Cox's Big Bet on Itself
By Steve Rosenbush
The market's view of the cable-TV industry has soured this year. Shares of sector bellwether Comcast (CMCSA ) have dropped to $28.69 from a high of $36.50. The industry already faces intense competition from rivals in satellite TV. And big phone companies, such as Verizon Communications (VZ ), are taking share in the high-speed Internet access market away from cable and even making serious plans to compete in the TV market itself, using upgraded phone wires.
Against that backdrop, privately held Cox Enterprises announced Aug. 2 that it wanted to buy back the 38% of the Cox Communications (COX ) cable-TV business that it doesn't already own. It offered to pay $32 a share, or $7.9 billion, for the publicly held shares. The offer represented a 16% premium on the price before the announcement. But shares of Cox soared 20%, to $33.16 from $27.58, after word of the deal came out. Investors convinced that Cox Enterprises will pay more have already bid the shares 4% over the offering price.
Yet Cox Communications shareholders may be in a tough position. Cox Enterprises said it has no intention of selling its cable assets, which means that there's no possibility of another suitor coming along and offering a higher price. Indeed, Cox Enterprises is pretty much free to set its own price, which is still well below the cable unit's 52-week high of $37. It's a situation that will undoubtedly rankle investors, even though a committee of independent directors is supposed to look out for shareholders' interests. Given the volatile nature of the industry, anyone who's looking for an exit might find this an opportune moment to quietly excuse himself. The next year probably won't be for the faint of heart.
SIGNS OF WAR?
Clearly, Cox Enterprises thinks cable is still a good place to invest its money, at least over the long run. "We like the business. We want to expand our presence in cable," Cox Enterprises spokesman Bob Jimenez said. And the company is willing to pump nearly $8 billion in additional capital into the game to prove its point. "It's a very strong statement," says cable analyst Rob Sanderson of American Technology Research, an independent broker-dealer based in Greenwich, Conn.
Still, despite its years of experience and its managerial skill, Cox may have established quite a challenge for itself. The video-distribution business is in the midst of technological and structural change, in which rivals such as satellite and perhaps even telecom will gain traction. History has shown that it doesn't take many competitors to set off a brutal price war in industries with high-fixed costs. For evidence, look no further than telecom or airlines. And once these price wars begin, they aren't pretty. Plus, they seldom end with any clear winners.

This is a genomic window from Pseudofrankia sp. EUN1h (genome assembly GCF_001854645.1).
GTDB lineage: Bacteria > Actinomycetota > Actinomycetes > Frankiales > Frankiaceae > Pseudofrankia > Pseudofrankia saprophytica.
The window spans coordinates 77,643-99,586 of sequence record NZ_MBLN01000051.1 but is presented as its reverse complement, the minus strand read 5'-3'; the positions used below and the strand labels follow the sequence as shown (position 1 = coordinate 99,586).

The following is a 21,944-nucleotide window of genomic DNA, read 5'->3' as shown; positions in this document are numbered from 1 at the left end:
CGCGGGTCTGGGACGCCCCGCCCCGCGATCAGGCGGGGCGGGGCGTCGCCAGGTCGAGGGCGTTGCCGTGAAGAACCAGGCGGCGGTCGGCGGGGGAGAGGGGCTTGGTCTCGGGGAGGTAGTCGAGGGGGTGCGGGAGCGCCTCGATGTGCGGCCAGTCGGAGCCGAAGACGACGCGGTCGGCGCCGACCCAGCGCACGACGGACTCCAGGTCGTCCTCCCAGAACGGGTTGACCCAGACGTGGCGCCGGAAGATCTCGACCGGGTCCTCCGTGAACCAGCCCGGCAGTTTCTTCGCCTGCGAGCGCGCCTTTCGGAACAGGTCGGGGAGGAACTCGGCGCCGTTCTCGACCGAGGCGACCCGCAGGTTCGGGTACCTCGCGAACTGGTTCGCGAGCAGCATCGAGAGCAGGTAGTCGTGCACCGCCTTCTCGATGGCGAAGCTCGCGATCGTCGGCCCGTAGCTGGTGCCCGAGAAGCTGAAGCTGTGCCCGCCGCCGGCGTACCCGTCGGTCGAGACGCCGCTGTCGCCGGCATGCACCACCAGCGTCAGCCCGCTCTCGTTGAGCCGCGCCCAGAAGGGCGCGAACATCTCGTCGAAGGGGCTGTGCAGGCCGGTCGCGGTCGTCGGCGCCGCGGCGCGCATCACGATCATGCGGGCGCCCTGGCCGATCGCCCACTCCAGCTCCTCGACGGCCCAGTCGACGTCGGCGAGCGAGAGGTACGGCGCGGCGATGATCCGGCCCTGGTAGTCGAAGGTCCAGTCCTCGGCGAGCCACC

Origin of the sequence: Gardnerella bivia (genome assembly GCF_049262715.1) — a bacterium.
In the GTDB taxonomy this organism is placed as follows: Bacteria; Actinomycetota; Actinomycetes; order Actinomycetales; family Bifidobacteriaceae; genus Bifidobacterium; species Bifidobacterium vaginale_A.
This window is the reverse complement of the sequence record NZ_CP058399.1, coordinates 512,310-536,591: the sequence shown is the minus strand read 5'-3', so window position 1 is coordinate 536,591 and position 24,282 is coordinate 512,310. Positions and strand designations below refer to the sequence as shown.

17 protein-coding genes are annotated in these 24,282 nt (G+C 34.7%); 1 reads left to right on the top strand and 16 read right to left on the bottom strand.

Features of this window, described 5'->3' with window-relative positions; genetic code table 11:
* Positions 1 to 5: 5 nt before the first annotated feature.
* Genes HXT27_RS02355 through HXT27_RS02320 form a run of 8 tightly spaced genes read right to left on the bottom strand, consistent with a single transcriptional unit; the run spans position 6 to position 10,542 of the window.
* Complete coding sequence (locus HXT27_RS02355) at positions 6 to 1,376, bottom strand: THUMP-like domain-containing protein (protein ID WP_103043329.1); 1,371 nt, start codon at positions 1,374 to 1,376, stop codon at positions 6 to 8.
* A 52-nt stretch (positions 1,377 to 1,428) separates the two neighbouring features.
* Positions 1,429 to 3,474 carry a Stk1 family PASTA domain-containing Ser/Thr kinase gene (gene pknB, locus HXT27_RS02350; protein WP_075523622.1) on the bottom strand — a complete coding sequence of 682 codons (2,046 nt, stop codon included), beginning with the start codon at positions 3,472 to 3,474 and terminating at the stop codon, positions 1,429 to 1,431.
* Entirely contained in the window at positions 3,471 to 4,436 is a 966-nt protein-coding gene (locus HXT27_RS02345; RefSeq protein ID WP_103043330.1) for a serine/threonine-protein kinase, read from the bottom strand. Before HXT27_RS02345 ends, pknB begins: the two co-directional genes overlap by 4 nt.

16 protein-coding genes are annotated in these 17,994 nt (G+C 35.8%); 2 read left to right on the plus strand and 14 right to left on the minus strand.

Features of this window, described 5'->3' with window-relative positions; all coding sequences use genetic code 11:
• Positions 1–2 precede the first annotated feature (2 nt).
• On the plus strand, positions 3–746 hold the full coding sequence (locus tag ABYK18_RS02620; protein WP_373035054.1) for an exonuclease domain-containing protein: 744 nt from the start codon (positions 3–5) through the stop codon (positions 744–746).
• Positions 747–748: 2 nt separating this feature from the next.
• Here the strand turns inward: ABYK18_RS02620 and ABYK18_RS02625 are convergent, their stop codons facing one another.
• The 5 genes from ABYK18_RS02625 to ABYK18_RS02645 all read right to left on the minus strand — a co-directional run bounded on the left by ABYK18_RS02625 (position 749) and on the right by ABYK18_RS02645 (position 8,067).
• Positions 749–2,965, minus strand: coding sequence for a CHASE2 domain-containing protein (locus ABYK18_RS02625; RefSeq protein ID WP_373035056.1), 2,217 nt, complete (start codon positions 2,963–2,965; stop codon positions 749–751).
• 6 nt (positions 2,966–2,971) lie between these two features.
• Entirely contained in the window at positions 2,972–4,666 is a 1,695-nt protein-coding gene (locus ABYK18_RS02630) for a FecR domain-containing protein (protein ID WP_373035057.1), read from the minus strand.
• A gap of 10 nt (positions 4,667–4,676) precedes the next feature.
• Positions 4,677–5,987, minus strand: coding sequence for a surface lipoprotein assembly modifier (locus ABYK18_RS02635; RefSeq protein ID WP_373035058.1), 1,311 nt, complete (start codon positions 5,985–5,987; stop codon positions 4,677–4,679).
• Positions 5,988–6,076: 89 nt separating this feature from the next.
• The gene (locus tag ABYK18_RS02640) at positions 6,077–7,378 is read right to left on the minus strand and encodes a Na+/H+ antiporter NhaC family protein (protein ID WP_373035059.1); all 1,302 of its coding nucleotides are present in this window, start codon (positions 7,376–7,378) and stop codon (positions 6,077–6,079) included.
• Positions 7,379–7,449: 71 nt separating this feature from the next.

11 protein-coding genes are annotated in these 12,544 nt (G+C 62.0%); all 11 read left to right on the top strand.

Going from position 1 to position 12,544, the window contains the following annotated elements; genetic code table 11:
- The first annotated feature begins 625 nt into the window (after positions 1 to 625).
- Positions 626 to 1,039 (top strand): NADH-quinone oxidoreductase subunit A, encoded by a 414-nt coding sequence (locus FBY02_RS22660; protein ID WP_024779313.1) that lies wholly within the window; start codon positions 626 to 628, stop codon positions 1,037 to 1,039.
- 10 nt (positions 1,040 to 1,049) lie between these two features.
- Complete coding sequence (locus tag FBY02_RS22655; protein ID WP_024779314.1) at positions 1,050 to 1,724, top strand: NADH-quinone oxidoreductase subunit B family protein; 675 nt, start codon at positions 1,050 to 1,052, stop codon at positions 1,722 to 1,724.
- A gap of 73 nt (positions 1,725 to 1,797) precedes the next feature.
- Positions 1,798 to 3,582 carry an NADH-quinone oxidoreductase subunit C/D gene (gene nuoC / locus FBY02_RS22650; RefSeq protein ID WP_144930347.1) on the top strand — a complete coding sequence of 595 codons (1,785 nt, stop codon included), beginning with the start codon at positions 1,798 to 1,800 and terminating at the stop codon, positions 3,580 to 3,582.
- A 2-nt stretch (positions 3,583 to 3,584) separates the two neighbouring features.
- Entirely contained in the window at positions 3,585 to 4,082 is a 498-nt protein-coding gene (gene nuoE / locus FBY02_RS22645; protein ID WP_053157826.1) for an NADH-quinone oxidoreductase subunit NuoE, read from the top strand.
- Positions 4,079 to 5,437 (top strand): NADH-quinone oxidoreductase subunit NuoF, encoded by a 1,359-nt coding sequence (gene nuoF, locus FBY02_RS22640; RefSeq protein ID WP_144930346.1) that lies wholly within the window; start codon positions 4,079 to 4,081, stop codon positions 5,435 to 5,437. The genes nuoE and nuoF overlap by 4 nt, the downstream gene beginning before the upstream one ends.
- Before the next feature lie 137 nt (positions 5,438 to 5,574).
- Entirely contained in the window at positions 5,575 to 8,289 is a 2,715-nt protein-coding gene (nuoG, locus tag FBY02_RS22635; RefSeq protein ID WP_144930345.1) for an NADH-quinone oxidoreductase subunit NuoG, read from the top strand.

Cox isn't declaring a price war. But it is likely to invest a lot more money in marketing and special offers, so it can lure customers. It will be a lot easier to do that if the company doesn't have to worry about satisfying investor expectations for ever-higher quarterly earnings. While rivals such as Comcast focus on share buybacks and regular dividends, Cox "may be establishing itself as more of a growth company," said Aryeh Bourkoff, cable analyst for UBS. As a privately held company, it's betting that it will be nimbler and have an easier time being aggressive and taking share.
The real question is whether Cox will be taking share in a healthy market or one that's beginning to weaken. Bulls such as Sanderson acknowledge that the cable companies are going to lose TV customers to rivals. But they believe that the opportunities in new fields such as broadband Internet access, Internet phone service, and advertising are larger -- and have better margins, too. Sanderson says video margins are in the 30s, while phone and broadband margins are in the 40s. Even Sanderson admits there are risks, though. He thinks that price reductions in video will be moderate. But if a bloody price war does break out, "all bets are off," he says.
The problem is that any time there's a possibility of a price war in the communications business, it usually happens. And there's another risk: The cable industry has invested $75 billion over the last decade to upgrade its network. If another disruptive technology like fiber-optic lines or wireless comes along, it may be forced to upgrade once again. And Cox is uniquely positioned to make such a gambit. Larger rivals are just too big to take private. Even Comcast couldn't raise $100 billion to take itself off the public market. And smaller rivals such as Charter have too much debt, Bourkoff says. That makes Cox a key player in what could be the beginning of a new media age.
Profit margins in the cable business are falling. Just a few years ago, they were 11 or 12 times earnings before interest, taxes, depreciation or amortization, known as EBITDA. Now they are about 8 times EBITDA, which is getting close to the range of the troubled telecom sector. Cable margins may rise again one day. But that's unlikely to happen any time soon, making the industry a tough place for public investors concerned about quarterly profits.
Rosenbush is a writer for BusinessWeek Online in New York
Edited by Beth Belton